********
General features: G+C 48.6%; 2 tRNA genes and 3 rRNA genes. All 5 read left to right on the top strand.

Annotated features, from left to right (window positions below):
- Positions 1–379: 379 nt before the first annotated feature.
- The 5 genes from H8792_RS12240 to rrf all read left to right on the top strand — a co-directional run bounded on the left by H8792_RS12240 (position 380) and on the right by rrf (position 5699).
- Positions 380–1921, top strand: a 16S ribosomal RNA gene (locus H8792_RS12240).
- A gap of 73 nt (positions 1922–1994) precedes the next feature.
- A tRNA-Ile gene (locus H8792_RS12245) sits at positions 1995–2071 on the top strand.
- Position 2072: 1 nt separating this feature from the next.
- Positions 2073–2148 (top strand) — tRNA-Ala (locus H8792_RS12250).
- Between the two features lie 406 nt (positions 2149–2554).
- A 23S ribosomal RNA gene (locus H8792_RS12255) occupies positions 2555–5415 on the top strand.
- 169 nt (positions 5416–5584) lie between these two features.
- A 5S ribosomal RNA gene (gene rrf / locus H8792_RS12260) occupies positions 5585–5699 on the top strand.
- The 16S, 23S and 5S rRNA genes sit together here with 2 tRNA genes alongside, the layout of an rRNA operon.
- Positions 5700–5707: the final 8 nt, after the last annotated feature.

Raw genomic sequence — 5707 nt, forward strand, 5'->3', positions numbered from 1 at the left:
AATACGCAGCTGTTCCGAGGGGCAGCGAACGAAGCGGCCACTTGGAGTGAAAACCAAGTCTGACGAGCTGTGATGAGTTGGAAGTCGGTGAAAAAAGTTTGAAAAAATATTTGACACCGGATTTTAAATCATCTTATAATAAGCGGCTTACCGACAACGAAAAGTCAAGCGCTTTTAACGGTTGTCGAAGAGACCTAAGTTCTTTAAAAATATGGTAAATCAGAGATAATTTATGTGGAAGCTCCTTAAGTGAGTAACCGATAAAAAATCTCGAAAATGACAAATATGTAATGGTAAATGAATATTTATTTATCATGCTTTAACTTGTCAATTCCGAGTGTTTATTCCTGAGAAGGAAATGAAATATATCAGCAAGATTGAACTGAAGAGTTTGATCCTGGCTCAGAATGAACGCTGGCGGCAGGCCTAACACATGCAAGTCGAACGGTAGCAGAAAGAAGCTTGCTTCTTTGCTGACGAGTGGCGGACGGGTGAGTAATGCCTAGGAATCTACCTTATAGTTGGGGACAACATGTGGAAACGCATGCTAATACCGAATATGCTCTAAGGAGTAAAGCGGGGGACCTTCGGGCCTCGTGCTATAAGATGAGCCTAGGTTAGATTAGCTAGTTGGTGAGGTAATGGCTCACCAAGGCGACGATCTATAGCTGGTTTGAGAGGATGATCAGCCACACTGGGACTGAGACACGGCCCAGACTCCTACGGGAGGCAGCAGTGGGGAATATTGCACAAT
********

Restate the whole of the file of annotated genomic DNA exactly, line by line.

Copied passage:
General features: G+C 48.6%; 2 tRNA genes and 3 rRNA genes. All 5 read left to right on the top strand.

Annotated features, from left to right (window positions below):
- Positions 1–379: 379 nt before the first annotated feature.
- The 5 genes from H8792_RS12240 to rrf all read left to right on the top strand — a co-directional run bounded on the left by H8792_RS12240 (position 380) and on the right by rrf (position 5699).
- Positions 380–1921, top strand: a 16S ribosomal RNA gene (locus H8792_RS12240).
- A gap of 73 nt (positions 1922–1994) precedes the next feature.
- A tRNA-Ile gene (locus H8792_RS12245) sits at positions 1995–2071 on the top strand.
- Position 2072: 1 nt separating this feature from the next.
- Positions 2073–2148 (top strand) — tRNA-Ala (locus H8792_RS12250).
- Between the two features lie 406 nt (positions 2149–2554).
- A 23S ribosomal RNA gene (locus H8792_RS12255) occupies positions 2555–5415 on the top strand.
- 169 nt (positions 5416–5584) lie between these two features.
- A 5S ribosomal RNA gene (gene rrf / locus H8792_RS12260) occupies positions 5585–5699 on the top strand.
- The 16S, 23S and 5S rRNA genes sit together here with 2 tRNA genes alongside, the layout of an rRNA operon.
- Positions 5700–5707: the final 8 nt, after the last annotated feature.

Raw genomic sequence — 5707 nt, forward strand, 5'->3', positions numbered from 1 at the left:
AATACGCAGCTGTTCCGAGGGGCAGCGAACGAAGCGGCCACTTGGAGTGAAAACCAAGTCTGACGAGCTGTGATGAGTTGGAAGTCGGTGAAAAAAGTTTGAAAAAATATTTGACACCGGATTTTAAATCATCTTATAATAAGCGGCTTACCGACAACGAAAAGTCAAGCGCTTTTAACGGTTGTCGAAGAGACCTAAGTTCTTTAAAAATATGGTAAATCAGAGATAATTTATGTGGAAGCTCCTTAAGTGAGTAACCGATAAAAAATCTCGAAAATGACAAATATGTAATGGTAAATGAATATTTATTTATCATGCTTTAACTTGTCAATTCCGAGTGTTTATTCCTGAGAAGGAAATGAAATATATCAGCAAGATTGAACTGAAGAGTTTGATCCTGGCTCAGAATGAACGCTGGCGGCAGGCCTAACACATGCAAGTCGAACGGTAGCAGAAAGAAGCTTGCTTCTTTGCTGACGAGTGGCGGACGGGTGAGTAATGCCTAGGAATCTACCTTATAGTTGGGGACAACATGTGGAAACGCATGCTAATACCGAATATGCTCTAAGGAGTAAAGCGGGGGACCTTCGGGCCTCGTGCTATAAGATGAGCCTAGGTTAGATTAGCTAGTTGGTGAGGTAATGGCTCACCAAGGCGACGATCTATAGCTGGTTTGAGAGGATGATCAGCCACACTGGGACTGAGACACGGCCCAGACTCCTACGGGAGGCAGCAGTGGGGAATATTGCACAAT